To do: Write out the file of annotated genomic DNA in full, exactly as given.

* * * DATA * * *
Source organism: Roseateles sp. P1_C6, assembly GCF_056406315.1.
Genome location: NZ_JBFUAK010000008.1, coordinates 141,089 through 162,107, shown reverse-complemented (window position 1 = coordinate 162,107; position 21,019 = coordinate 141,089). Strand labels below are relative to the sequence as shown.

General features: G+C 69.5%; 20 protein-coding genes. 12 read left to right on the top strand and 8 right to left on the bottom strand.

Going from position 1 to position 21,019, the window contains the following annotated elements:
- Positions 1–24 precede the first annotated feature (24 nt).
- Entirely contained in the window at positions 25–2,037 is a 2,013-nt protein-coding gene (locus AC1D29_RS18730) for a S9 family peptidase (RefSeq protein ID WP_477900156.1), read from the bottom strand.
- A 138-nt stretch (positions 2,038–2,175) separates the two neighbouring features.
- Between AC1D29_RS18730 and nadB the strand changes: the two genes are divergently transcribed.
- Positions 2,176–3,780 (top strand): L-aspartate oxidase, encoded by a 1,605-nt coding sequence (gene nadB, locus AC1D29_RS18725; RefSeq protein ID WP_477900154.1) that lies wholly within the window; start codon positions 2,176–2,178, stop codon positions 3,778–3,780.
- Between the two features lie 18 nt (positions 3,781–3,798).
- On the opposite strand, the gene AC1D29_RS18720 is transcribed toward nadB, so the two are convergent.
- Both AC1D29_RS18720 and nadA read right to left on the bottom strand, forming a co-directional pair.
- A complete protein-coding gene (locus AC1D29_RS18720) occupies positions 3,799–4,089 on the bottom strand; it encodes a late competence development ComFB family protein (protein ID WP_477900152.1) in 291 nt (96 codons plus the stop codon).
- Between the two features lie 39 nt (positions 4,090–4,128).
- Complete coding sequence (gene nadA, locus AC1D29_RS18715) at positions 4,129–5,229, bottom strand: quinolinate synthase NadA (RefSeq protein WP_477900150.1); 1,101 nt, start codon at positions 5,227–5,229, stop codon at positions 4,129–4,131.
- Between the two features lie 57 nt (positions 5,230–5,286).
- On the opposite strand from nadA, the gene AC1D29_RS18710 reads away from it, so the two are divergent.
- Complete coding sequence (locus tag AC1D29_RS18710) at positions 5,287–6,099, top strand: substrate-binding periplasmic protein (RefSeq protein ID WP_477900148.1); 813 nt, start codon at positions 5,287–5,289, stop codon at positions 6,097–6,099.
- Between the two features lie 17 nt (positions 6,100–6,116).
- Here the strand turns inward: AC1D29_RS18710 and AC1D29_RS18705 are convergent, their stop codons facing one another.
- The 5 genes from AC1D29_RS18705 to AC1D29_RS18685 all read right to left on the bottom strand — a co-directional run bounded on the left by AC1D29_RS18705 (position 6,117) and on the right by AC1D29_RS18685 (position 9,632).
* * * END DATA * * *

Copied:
Source organism: Roseateles sp. P1_C6, assembly GCF_056406315.1.
Genome location: NZ_JBFUAK010000008.1, coordinates 141,089 through 162,107, shown reverse-complemented (window position 1 = coordinate 162,107; position 21,019 = coordinate 141,089). Strand labels below are relative to the sequence as shown.

General features: G+C 69.5%; 20 protein-coding genes. 12 read left to right on the top strand and 8 right to left on the bottom strand.

Going from position 1 to position 21,019, the window contains the following annotated elements:
- Positions 1–24 precede the first annotated feature (24 nt).
- Entirely contained in the window at positions 25–2,037 is a 2,013-nt protein-coding gene (locus AC1D29_RS18730) for a S9 family peptidase (RefSeq protein ID WP_477900156.1), read from the bottom strand.
- A 138-nt stretch (positions 2,038–2,175) separates the two neighbouring features.
- Between AC1D29_RS18730 and nadB the strand changes: the two genes are divergently transcribed.
- Positions 2,176–3,780 (top strand): L-aspartate oxidase, encoded by a 1,605-nt coding sequence (gene nadB, locus AC1D29_RS18725; RefSeq protein ID WP_477900154.1) that lies wholly within the window; start codon positions 2,176–2,178, stop codon positions 3,778–3,780.
- Between the two features lie 18 nt (positions 3,781–3,798).
- On the opposite strand, the gene AC1D29_RS18720 is transcribed toward nadB, so the two are convergent.
- Both AC1D29_RS18720 and nadA read right to left on the bottom strand, forming a co-directional pair.
- A complete protein-coding gene (locus AC1D29_RS18720) occupies positions 3,799–4,089 on the bottom strand; it encodes a late competence development ComFB family protein (protein ID WP_477900152.1) in 291 nt (96 codons plus the stop codon).
- Between the two features lie 39 nt (positions 4,090–4,128).
- Complete coding sequence (gene nadA, locus AC1D29_RS18715) at positions 4,129–5,229, bottom strand: quinolinate synthase NadA (RefSeq protein WP_477900150.1); 1,101 nt, start codon at positions 5,227–5,229, stop codon at positions 4,129–4,131.
- Between the two features lie 57 nt (positions 5,230–5,286).
- On the opposite strand from nadA, the gene AC1D29_RS18710 reads away from it, so the two are divergent.
- Complete coding sequence (locus tag AC1D29_RS18710) at positions 5,287–6,099, top strand: substrate-binding periplasmic protein (RefSeq protein ID WP_477900148.1); 813 nt, start codon at positions 5,287–5,289, stop codon at positions 6,097–6,099.
- Between the two features lie 17 nt (positions 6,100–6,116).
- Here the strand turns inward: AC1D29_RS18710 and AC1D29_RS18705 are convergent, their stop codons facing one another.
- The 5 genes from AC1D29_RS18705 to AC1D29_RS18685 all read right to left on the bottom strand — a co-directional run bounded on the left by AC1D29_RS18705 (position 6,117) and on the right by AC1D29_RS18685 (position 9,632).